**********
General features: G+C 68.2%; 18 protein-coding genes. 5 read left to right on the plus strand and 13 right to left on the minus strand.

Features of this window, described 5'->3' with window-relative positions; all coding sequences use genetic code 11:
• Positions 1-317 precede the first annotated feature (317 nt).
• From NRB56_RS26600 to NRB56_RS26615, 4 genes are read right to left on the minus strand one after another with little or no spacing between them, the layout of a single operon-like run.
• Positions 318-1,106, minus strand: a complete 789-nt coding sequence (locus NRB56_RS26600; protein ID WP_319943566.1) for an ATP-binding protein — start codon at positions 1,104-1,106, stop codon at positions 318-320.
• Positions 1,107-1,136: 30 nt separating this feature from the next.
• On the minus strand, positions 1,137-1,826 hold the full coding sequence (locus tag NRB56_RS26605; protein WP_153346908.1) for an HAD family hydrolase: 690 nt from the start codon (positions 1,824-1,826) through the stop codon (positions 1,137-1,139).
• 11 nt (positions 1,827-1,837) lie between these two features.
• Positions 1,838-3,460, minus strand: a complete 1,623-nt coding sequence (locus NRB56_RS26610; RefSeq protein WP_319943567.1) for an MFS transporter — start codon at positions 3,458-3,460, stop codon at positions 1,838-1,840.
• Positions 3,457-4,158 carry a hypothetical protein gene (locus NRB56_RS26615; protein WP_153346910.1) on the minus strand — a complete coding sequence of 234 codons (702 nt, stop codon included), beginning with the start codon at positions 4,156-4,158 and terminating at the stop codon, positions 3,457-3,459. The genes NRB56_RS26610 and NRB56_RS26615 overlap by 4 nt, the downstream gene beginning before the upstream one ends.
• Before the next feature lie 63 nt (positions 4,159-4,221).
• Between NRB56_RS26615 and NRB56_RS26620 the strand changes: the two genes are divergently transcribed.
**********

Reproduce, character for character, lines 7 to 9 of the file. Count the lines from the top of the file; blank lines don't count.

• On the minus strand, positions 1,137-1,826 hold the full coding sequence (locus tag NRB56_RS26605; protein WP_153346908.1) for an HAD family hydrolase: 690 nt from the start codon (positions 1,824-1,826) through the stop codon (positions 1,137-1,139).
• 11 nt (positions 1,827-1,837) lie between these two features.
• Positions 1,838-3,460, minus strand: a complete 1,623-nt coding sequence (locus NRB56_RS26610; RefSeq protein WP_319943567.1) for an MFS transporter — start codon at positions 3,458-3,460, stop codon at positions 1,838-1,840.